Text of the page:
This is Your Brain on Zoom
By Cara Murez HealthDay Reporter | Copyright © 2023 HealthDay. All rights reserved.
FRIDAY, Oct. 27, 2023 (HealthDay News) -- You might be talking to a real person while on Zoom, but it’s just not the same to your brain as a face-to-face conversation.
New research using sophisticated imaging tools found that the brain activity of people engaged in conversation looks different from that of two people conversing on Zoom.
“In this study we find that the social systems of the human brain are more active during real live in-person encounters than on Zoom,” said senior author Joy Hirsch. She is a professor of psychiatry, comparative medicine and neuroscience at Yale University in New Haven, Conn.
“Zoom appears to be an impoverished social communication system relative to in-person conditions,” she explained in a Yale news release.
Zoom, of course, is a popular videoconferencing platform.
Most previous research using imaging tools to track brain activity involved single individuals, rather than pairs in natural settings.
The researchers noted that human brains are finely tuned to process facial cues during in-person encounters.
In this study, which recorded neural system responses in the two types of conversations, increased neural signaling among participants in face-to-face conversations was associated with increased gaze time and wider pupils.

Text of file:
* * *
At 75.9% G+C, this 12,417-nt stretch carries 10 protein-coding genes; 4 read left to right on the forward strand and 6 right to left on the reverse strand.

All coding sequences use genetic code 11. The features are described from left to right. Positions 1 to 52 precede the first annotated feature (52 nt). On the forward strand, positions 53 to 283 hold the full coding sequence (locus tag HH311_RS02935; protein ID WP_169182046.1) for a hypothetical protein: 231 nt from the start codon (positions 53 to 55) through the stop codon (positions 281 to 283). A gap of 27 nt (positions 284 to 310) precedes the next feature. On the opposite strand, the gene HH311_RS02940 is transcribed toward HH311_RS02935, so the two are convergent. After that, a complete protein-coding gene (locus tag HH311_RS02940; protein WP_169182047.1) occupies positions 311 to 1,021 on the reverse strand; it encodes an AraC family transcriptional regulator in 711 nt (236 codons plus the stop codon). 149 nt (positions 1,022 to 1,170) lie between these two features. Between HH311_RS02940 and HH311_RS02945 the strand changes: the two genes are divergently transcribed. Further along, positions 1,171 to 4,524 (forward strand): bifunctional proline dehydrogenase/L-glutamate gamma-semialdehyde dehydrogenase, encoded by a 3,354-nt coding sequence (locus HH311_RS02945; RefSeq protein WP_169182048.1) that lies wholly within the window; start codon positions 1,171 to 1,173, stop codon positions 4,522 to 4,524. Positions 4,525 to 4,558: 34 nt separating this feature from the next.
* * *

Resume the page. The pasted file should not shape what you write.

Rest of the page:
This suggested increased arousal in the two brains.
Participants in in-person interactions also had increased brain wave activity characteristic of enhanced face-processing ability, the study authors said.
The investigators also found more coordinated neural activity between the brains of individuals conversing in person. This suggests an increase in reciprocal exchanges of social cues between the pairs, the authors said.
“Overall, the dynamic and natural social interactions that occur spontaneously during in-person interactions appear to be less apparent or absent during Zoom encounters,” Hirsch said. “This is a really robust effect.”
Live, face-to-face interactions are important for humans’ natural social behaviors, Hirsch said.
“Online representations of faces, at least with current technology, do not have the same ‘privileged access’ to social neural circuitry in the brain that is typical of the real thing,” she said.
The study findings were published Oct. 25 in the journal Imaging Neuroscience.
The U.S. Centers for Disease Control and Prevention has more on social connectedness and health.
SOURCE: Yale University, news release, Oct. 25, 2023